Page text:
Its findings have been cited by President Obama who reportedly made it required reading for his staff. It is cited by congressional leaders and it seems to come up at just about every healthcare conference I’ve attended over the last two months.
Why then do its main lessons seem to be, for the most part, absent from any of the current legislative proposals? The main finding of the article was that two towns less than 100 miles apart, with similar populations, can and do have radically different healthcare spending patterns, chiefly, it seems, because doctors make decisions based partially on economic factors, not only medical ones.
Many physicians, after all, are small business proprietors and they are rational economic agents. Hospitals too are rationale economic creatures. Provides will do, in other words, what they are paid to do. The most prevalent payment model, the fee for service model, dictates that providers are paid on the basis of volume and it also dictates that things that are reimbursed more favorably, like major procedures for example, will be done more frequently than things that are not reimbursed very well, like preventive services for example.
So even if we increase the number of people covered by insurance (and we should), and even if we find a way to pay for it via a tax, a fee to insurers, a reduction in allowable deductions, etc., covering more lives under the current fee for service system will only escalate the rate of healthcare spending, not curtail it. Finding a way to pay for coverage and finding a way to keep costs from continuing to rise are related, but different problems.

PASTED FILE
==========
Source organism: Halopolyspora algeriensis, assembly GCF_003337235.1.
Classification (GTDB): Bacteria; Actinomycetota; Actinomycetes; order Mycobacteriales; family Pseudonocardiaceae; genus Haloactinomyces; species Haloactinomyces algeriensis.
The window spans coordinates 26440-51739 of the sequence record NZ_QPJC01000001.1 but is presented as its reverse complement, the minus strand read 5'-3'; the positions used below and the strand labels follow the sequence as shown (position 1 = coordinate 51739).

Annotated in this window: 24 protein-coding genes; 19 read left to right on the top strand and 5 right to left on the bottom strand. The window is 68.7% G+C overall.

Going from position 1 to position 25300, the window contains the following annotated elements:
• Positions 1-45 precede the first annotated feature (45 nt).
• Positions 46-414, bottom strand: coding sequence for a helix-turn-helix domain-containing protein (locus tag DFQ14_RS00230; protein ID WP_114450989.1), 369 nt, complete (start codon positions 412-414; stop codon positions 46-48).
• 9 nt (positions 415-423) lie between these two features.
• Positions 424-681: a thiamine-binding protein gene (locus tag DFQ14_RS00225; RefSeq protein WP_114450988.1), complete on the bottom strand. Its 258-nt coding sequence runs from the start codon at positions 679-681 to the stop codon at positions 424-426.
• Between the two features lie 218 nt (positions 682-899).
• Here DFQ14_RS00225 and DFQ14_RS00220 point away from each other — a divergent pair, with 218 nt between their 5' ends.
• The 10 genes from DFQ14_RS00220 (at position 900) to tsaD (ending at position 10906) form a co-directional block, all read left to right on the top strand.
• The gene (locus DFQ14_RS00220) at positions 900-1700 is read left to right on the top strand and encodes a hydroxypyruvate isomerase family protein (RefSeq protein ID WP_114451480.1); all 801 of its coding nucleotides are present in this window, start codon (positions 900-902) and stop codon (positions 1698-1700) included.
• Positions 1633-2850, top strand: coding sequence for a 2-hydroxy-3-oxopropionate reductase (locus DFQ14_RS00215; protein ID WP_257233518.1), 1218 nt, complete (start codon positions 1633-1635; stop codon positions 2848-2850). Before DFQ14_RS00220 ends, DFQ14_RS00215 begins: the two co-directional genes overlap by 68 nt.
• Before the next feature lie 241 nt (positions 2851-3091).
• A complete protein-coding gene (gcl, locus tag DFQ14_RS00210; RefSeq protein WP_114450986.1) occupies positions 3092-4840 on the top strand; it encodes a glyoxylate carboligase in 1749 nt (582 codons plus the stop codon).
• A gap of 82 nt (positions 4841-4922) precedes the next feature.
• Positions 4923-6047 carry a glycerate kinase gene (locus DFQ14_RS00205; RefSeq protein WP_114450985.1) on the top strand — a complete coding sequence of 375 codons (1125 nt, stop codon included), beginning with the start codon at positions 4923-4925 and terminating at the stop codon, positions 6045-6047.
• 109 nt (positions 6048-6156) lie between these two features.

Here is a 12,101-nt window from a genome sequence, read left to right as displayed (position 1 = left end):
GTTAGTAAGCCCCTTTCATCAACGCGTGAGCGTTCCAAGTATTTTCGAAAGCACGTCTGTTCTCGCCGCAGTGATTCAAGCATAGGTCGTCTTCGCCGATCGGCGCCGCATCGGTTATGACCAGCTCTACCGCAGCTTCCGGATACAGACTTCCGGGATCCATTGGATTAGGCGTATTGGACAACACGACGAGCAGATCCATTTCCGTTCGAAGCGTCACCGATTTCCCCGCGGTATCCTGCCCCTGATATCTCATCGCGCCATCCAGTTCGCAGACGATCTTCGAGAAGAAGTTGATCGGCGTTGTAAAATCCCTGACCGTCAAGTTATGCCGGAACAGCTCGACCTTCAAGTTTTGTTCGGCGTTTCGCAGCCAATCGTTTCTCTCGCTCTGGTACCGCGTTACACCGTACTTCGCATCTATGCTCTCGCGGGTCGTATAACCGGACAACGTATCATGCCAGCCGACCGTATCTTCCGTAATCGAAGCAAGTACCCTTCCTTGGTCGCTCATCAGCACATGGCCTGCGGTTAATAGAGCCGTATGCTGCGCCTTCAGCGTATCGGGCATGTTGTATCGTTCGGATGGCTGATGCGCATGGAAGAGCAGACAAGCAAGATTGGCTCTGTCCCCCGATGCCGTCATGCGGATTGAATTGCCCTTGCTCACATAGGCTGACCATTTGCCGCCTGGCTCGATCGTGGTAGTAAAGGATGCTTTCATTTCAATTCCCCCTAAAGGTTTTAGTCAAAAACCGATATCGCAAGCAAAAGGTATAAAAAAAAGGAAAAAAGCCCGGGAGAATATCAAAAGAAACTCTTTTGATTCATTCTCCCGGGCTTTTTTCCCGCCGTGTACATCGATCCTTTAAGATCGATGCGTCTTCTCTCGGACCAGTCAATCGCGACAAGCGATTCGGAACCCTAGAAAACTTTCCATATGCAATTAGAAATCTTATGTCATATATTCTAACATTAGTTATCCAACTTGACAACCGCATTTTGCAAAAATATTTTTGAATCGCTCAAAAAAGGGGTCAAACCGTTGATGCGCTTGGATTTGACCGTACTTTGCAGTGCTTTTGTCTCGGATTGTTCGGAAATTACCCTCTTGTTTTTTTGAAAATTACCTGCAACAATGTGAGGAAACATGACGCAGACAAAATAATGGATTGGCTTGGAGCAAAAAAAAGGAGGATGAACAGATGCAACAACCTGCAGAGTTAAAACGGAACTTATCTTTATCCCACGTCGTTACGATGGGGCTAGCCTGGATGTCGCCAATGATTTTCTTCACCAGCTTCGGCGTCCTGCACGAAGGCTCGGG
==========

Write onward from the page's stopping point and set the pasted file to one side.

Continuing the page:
What these organizations have done instead, is they have found a way to remove or at least lessen the perverse economic incentives to generate waste. That is, they have removed, in part, the incentives to generate more visits, more procedures, more hospital days simply because they are paid for.
Some attempts to remove perverse economic incentives have made it into current legislative proposals in the form of the “accountable care organization” which would require groups of providers to come together to receive a unified payment for providing services to a specific group of Medicare beneficiaries. Also, the “medical home” model which requires a greater coordination of care across the continuum has been proposed as another type of pilot.
These two models could have real potential, but the current proposals leave such things as defining the providers who are “accountable” intentionally vague and the both models are proposed as pilots and would be voluntary in any event.
Real reform will mean taking away or lessening incentives to simply do more of what gets paid for. It will require a movement away from paying one visit, one procedure, one stitch at a time.
This is the true reform conundrum: No one in his or her right mind would design a health care delivery system as today’s “pay-by-the-stitch” model, and yet no one is naïve enough to think we can dismantle it – at least not overnight.
Sadly, no where is such a plan to be found.